Unlike linear perfumes, where the odour of the perfume’s initial release is unchanging, smelling virtually the same as the perfume fades, the scent of Tubereuse 40 evolves. This evolution is also unlike many classic perfume structures, which have a cascading effect of overlapping top, middle and base notes. If Tubereuse 40 were theatre, it would be performed in two very distinct acts. Act 1 is a romantic portrayal of the Eau de Cologne, a theme Alberto Morillas explored with his ivy-laced Mugler Cologne for designer Theirry Mugler. A covering of citrus peel and orange blossom envelops the senses; at this stage there is no indication of Grasse’s single stem tuberose. It is only when the curtains are drawn and Act 2 begins, a garden of flowering bulbs appears from nowhere. The segregation of these two different acts and the definitive way one act ends and the other begins is magical. It is as though two different perfumes exist on opposite sides of the same coin. If there is a mentionable link, it is the common molecules both tuberose and orange blossom share, which create a virtual bridge between both sides of the perfume. Tubereuse 40 finally settles on a soft cradle of woods and vegetal musk.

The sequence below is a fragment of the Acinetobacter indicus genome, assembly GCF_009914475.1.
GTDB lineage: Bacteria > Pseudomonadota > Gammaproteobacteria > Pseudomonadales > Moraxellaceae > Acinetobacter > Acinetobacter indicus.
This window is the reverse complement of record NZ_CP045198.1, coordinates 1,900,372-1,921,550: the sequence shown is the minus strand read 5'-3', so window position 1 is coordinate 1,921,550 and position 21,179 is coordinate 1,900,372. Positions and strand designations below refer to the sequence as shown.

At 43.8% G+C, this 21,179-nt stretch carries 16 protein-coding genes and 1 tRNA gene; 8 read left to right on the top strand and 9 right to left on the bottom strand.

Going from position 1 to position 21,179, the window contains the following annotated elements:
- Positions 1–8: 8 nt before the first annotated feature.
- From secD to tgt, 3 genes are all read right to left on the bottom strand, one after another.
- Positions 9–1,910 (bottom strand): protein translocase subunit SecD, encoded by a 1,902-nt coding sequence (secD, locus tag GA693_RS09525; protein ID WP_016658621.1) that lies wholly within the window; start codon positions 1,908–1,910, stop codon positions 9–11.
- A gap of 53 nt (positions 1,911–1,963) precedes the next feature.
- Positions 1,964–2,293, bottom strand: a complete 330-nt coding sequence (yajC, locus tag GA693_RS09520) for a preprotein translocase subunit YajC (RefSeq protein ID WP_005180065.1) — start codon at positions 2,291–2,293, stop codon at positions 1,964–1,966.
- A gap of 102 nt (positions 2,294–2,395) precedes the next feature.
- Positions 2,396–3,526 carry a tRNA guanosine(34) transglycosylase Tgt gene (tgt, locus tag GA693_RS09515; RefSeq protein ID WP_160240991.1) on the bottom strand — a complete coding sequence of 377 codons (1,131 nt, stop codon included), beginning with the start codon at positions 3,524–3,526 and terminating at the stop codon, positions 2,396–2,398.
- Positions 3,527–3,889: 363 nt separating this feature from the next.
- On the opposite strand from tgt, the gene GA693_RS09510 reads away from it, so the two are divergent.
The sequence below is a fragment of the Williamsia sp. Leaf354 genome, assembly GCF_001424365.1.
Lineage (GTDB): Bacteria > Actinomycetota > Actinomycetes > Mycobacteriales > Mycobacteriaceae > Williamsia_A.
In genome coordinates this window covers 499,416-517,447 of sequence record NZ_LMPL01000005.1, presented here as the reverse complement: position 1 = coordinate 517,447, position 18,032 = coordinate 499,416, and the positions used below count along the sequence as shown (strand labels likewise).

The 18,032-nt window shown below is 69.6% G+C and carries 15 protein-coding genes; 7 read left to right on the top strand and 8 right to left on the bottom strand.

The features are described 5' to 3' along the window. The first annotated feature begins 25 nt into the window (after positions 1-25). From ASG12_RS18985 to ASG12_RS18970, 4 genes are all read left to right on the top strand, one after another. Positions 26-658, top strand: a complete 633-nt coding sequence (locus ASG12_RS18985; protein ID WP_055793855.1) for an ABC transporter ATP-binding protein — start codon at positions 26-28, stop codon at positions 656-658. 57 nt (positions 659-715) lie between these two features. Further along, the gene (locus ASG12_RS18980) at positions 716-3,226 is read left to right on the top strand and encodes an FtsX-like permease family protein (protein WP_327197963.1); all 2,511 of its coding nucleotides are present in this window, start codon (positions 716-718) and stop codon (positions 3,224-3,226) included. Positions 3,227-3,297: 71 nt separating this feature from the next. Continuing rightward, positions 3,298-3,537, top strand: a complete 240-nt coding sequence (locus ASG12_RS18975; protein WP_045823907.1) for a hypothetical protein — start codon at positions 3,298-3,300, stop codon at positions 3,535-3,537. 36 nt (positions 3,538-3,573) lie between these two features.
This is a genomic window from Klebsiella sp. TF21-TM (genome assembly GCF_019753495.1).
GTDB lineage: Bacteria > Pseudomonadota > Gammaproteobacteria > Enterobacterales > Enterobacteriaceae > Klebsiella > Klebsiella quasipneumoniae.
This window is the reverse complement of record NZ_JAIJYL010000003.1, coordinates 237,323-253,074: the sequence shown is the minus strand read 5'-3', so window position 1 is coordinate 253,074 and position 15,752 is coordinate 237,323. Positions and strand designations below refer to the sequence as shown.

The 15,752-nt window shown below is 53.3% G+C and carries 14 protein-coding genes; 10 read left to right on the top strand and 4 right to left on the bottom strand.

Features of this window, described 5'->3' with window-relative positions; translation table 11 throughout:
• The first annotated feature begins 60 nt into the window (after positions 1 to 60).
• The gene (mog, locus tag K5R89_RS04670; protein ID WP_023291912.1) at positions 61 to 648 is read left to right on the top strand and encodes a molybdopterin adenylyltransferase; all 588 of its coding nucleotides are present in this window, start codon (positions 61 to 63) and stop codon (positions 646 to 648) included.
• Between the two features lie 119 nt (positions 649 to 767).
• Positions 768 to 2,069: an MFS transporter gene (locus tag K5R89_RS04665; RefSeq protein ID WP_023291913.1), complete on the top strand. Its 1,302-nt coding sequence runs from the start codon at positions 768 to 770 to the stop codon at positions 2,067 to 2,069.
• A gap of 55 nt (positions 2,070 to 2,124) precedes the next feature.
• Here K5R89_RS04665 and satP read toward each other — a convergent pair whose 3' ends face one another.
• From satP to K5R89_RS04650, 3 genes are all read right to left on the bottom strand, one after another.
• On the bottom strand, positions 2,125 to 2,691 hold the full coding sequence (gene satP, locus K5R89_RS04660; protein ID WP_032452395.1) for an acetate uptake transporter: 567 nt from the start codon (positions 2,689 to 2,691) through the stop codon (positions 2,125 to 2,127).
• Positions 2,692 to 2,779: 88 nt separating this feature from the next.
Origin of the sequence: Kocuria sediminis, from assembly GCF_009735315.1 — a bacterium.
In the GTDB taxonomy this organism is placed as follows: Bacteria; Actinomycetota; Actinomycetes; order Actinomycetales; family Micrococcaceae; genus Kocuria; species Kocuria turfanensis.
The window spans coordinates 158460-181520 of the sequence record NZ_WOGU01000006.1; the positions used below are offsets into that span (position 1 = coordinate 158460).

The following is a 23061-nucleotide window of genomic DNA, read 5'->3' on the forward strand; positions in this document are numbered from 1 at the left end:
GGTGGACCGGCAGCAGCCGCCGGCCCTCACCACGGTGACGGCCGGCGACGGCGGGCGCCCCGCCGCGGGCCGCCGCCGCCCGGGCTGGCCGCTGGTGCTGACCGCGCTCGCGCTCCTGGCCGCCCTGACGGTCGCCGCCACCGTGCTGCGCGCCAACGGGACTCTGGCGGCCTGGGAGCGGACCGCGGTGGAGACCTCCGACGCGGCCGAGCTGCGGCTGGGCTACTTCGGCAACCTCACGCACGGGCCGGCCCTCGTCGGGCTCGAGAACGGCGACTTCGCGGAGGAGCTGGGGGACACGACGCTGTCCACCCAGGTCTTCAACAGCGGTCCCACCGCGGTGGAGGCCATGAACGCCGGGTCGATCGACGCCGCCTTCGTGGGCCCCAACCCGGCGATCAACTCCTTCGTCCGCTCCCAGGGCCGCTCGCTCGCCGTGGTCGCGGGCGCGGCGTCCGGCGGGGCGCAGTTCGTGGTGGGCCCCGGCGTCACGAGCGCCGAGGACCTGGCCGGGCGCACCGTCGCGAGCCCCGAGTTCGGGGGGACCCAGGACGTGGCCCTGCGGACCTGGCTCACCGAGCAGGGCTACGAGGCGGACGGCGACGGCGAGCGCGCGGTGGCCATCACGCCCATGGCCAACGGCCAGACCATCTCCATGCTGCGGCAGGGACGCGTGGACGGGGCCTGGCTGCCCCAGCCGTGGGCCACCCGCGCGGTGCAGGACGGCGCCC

Suggested wearing:

I’ve read of perfume fans using Eau de Cologne to refresh a favourite perfume throughout the day. Tuberuese 40 is like having 2 in 1. Although I’ve said I enjoy Annick Goutal’s Gardenia Passion but I prefer not to wear it, I make an exception some days and wear a touch of the eau de parfum with a spray of Hermes’ Eau d’Orange Verte. Maybe this is why Tubereuse 40 appealed to me when I discovered it for the first time this year. Above all I find it refreshing, energizing and a non-obtrusive way to wear tuberose, as Chandler Burr aptly describes it in relation to Piguet’s Fracas; “tuberose is a flower that almost has claws.”

Alternatives:

Heads: Dityque L’eau de Neroli, Roja Dove Neroli

Tails: Diptyque Do Son, Keiko Mecheri Tuberose, Shalini Parfum, Frederic Malle Carnal Flower, Mona di Orio Tubereuse